Developed By: iNFOTYKE
Dhaka: From shades of startling red to hues of vivid tangerine, brightly coloured beards have become a fashion statement on the streets of Bangladesh capital Dhaka.
Facial hair of sunset tones is now the go-to look for older men wanting to take off the years, with an array of henna options available to the style-conscious. “I have been using it on my hair for the last two months. I like it,” says Mahbubul Bashar, in his 50s, whose smile reflected his joy at his new look.
Abul Mia, a 60-year-old porter at a local vegetable market, agrees that the vibrant colouring can be transformative.
“I love it. My family says I look a lot younger and handsome,” he adds. While henna has been used widely in the country for decades, it has reached new heights of popularity. It is now virtually impossible to walk down a street in a Bangladesh city without seeing a coloured beard.
Orange hair — whether it’s beards, moustaches or on heads — is everywhere, thanks to the popularity of the coloured dye produced by the flowering henna plant. “Putting henna on has become a fashion choice in recent years for elder men,” confirms Didarul Dipu, head fashion journalist at Canvas magazine.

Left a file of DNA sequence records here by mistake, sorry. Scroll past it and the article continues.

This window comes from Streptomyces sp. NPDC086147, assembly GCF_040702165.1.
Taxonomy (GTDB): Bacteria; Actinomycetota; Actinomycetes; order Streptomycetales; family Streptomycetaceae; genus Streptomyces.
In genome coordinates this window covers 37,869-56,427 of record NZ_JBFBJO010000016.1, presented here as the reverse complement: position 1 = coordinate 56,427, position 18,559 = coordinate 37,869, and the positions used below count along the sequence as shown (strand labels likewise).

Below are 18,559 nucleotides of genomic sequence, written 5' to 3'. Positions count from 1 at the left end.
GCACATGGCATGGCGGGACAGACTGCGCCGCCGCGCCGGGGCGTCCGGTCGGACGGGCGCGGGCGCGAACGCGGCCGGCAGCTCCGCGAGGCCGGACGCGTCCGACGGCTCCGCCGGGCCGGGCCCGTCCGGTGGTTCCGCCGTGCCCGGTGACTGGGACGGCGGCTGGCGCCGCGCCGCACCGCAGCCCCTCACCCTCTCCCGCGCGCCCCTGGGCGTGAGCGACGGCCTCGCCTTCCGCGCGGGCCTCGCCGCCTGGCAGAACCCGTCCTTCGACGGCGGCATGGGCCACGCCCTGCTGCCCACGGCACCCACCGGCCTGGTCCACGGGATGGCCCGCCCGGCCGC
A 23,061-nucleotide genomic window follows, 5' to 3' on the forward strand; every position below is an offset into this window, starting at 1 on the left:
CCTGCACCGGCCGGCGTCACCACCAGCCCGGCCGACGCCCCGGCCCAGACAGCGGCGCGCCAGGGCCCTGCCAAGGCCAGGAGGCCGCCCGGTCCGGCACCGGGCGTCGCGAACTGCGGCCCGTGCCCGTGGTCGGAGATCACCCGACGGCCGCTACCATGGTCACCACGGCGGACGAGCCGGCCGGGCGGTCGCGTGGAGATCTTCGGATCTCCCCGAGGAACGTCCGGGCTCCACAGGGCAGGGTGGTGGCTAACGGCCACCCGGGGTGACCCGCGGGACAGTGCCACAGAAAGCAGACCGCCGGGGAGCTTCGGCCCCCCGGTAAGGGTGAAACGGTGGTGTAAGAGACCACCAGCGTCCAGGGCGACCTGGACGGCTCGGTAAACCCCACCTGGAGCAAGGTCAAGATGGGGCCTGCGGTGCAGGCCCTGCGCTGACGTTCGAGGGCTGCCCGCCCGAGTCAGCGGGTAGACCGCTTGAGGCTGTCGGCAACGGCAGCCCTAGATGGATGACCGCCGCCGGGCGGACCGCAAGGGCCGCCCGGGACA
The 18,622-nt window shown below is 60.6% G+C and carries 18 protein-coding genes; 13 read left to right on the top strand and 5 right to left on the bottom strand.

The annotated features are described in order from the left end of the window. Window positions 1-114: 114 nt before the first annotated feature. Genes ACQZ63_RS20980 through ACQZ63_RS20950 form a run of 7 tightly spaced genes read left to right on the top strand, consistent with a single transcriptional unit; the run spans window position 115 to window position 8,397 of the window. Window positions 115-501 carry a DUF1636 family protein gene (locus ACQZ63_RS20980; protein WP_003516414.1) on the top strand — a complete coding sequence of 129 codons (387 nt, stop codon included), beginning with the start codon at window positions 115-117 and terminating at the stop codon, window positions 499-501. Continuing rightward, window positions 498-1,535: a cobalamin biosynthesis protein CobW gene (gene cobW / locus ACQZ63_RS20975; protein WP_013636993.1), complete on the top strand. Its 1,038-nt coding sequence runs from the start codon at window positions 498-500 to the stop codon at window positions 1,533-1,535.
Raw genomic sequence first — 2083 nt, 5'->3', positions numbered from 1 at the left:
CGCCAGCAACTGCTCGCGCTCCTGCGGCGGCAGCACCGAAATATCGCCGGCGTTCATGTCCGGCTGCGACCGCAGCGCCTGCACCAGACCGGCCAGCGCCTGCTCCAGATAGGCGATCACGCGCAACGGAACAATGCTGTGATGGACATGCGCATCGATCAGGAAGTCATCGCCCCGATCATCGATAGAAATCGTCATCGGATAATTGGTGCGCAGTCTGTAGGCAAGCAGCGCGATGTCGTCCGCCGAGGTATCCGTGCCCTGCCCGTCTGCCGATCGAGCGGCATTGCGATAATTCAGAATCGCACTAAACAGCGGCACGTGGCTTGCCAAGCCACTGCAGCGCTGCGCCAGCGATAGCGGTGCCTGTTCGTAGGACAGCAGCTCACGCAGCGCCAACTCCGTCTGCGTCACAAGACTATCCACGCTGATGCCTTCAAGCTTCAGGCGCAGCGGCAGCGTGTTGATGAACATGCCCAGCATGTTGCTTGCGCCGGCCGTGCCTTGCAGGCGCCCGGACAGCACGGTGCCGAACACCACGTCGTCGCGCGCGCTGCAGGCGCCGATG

“The powder is easily found in neighbourhood stores and easy to put on,” he adds. But the quest for youth is not the only reason why more and more Dhaka barbers are adding beard and hair colouring to their services.
Top imams also increasingly use henna powder colour in what experts say is a move to prove their Muslim credentials as some religious texts say the prophet Mohammed dyed his hair.
“I heard from clerics that the prophet Mohammed used henna on his beard. I am just following,” says Dhaka resident Abu Taher.
Henna has long been a tradition at South Asian weddings. Brides and grooms use henna paste to trace intricate patterns on their hands for wedding parties. It has also long been used in Muslim communities in Asia and the Middle East for beards. (AFP)